Connected technology is a hot buzzword in the tech industry. Sustainability is a hot buzzword in the green living world. Combining the two can be an ideal mix, in the right setting. According to some developers, that setting may be the city. A greater number of connected technologies are focusing on creating an urban landscape that is sustainable, and I believe that is a positive change.
Smart Lighting Decreases Environmental Impact of Cities
Today’s urban environments are “on” nearly 24/7. This means an increased demand on electrical systems, as streets, subways and train stations need to be lit at all times of the day. Yet, sometimes that same lighting is lit when it is not needed, and the Internet of Things may make it possible to lessen the wasted electricity in these scenarios.
Consider, as an example, a recent innovation that Vodafone and Philips Lighting have created. Together, these two have created an LED street light system that connects wirelessly, joining each light to the others on the network and to a central managing system. This, in turn, allows city engineers to adjust brightness remotely using nothing more than a web browser, and even switch lights on and off easily. This, combined with the implementation of LED technology, has greatly reduced the amount of electricity necessary to light the cities where the technology is being tested.
How does the Internet of Things make this scenario better? In this particular model, each street lamp is equipped with a machine-to-machine SIM. These, then, are connected to a street lighting management system created by Philips. This allows remote monitoring of all aspects of the lighting grid, and all the maintenance professional needs is access to the web. Ease of management means better decisions when it comes to turning lights on and off or dimming them when ambient light covers the need. Add additional sensors that monitor the ambient light, and the system becomes almost automatic.
Smarter Transportation Decreases Fuel Costs
Lighting is just one scenario where the Internet of Things is making cities more eco-friendly. Transportation is another. Public transportation is necessary to make the modern urban landscape work, but it is not the most eco-friendly aspect of city life. Smarter transportation through the Internet of Things can limit the amount of fuel used by public transportation systems.
Consider the bus system, for example. Modern bus fleet managers can use connected technology in the form of fleet management software and GPS mapping technology, all connected to a central monitoring device, to ensure that buses are routed effectively. By avoiding duplicate routes without stranding riders, the modern urban public transportation system can cut fuel costs significantly. Technology is currently in the works that would provide patrons with apps they can use to locate the next scheduled bus and even track the progress of the bus they are catching, which will increase customer satisfaction without increasing the number of buses on the road.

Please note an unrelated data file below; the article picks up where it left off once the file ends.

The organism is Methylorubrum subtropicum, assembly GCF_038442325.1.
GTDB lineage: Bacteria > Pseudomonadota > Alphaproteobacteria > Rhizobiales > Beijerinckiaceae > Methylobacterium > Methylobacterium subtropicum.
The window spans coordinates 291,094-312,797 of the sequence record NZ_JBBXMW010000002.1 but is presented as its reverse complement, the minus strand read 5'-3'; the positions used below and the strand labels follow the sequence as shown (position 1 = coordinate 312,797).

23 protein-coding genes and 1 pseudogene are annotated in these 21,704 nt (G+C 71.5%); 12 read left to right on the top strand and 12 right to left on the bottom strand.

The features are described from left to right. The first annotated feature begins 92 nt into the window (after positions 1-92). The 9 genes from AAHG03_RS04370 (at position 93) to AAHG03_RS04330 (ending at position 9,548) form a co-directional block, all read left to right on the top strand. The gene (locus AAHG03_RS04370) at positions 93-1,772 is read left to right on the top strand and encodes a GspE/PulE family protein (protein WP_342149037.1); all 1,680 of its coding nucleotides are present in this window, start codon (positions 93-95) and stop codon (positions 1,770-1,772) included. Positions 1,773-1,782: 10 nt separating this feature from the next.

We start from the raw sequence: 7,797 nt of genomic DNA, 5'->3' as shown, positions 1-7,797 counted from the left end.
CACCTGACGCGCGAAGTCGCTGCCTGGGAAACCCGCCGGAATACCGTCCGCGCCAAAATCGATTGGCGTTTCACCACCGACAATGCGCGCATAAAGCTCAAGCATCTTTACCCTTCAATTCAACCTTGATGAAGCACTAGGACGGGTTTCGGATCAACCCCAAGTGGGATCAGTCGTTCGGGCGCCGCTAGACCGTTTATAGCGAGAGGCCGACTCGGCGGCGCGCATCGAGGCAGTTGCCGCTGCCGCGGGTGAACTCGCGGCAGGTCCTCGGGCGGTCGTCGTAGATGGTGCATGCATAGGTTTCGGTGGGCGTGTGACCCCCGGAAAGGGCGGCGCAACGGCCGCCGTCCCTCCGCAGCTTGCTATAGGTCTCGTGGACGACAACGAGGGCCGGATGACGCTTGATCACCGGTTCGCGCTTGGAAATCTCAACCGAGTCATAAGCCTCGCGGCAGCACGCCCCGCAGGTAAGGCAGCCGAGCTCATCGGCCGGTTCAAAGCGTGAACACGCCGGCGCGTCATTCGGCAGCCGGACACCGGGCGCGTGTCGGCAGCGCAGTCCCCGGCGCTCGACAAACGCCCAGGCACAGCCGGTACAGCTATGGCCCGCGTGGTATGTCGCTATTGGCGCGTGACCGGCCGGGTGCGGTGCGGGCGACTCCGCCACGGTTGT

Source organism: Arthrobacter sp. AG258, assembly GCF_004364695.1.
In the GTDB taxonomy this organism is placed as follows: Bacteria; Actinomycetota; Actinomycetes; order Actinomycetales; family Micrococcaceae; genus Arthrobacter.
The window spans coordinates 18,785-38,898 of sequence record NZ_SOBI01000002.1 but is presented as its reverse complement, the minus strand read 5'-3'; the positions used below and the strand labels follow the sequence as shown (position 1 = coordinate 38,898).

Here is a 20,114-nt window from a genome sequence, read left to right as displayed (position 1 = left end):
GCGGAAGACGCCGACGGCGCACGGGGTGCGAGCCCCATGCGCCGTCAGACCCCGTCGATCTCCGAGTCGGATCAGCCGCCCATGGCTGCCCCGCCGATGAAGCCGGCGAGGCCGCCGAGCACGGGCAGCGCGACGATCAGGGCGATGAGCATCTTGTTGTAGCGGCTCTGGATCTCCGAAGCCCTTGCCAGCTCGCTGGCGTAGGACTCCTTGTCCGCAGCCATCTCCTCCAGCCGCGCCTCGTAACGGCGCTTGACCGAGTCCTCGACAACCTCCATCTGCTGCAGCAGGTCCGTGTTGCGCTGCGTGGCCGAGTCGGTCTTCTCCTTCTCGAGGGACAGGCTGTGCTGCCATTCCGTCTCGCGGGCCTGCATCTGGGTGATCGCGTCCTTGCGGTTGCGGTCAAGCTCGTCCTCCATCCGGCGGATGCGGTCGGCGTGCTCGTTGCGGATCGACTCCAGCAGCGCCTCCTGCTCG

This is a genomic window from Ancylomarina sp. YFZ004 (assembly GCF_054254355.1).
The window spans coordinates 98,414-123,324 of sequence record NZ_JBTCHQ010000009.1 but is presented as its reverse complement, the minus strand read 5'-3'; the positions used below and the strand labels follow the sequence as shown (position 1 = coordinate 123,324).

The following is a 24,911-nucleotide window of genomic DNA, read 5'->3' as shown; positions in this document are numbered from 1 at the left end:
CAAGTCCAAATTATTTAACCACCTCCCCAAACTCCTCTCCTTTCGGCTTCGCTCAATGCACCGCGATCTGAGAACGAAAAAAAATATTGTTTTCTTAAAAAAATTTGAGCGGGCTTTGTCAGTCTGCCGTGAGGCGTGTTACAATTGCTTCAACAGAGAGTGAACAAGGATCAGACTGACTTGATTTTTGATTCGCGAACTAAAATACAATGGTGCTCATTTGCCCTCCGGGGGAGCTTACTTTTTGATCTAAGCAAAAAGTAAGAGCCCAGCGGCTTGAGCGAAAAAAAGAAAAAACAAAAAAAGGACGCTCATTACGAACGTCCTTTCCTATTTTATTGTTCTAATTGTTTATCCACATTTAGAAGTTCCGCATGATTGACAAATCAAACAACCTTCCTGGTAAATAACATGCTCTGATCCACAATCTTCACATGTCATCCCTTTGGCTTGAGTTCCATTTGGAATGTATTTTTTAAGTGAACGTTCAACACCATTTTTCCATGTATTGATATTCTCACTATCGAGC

Increased customer satisfaction with public transportation has an added eco-friendly benefit. When more people are confident that the public transportation system will serve them well, fewer cars will be on the road contributing to greenhouse gasses and other pollution problems.
In trains and subways, the Internet of Things is improving efficiency by monitoring the function of the trains and alerting maintenance teams to efficiency issues that need to be addressed. Predictive maintenance, which lowers fuel use and improves the efficiency of public transportation vehicles, is much easier to manage with the help of the Internet of Things.
The Internet of Things is about more than just smart refrigerators and stoves that turn themselves on. It is about creating a world that runs efficiently and effectively. It’s about harnessing the power of technology to make life more sustainable. The city environment is a perfect example of where this can happen. With just these two scenarios, we can see that the power of the Internet of Things is great, and, if leveraged well, it could be the key to promoting a future where we do more to protect the world around us.
These are just two of many examples where the Internet of Things is contributing to the sustainability of cities. We haven’t even talked about reducing water usage, improving the effectiveness of city services or the reality of a greater number of people telecommuting and avoiding fuel use altogether. In the future, I expect to see a greater number of applications where the Internet of Things is changing the face of the modern city.
This is a guest post from Jason Hope. He is an entrepreneur, futurist, philanthropist, and investor located in Scottsdale, Arizona with a passion for technology and giving back to his community. You can follow him and his writings here: http://tech.co/author/jasonhope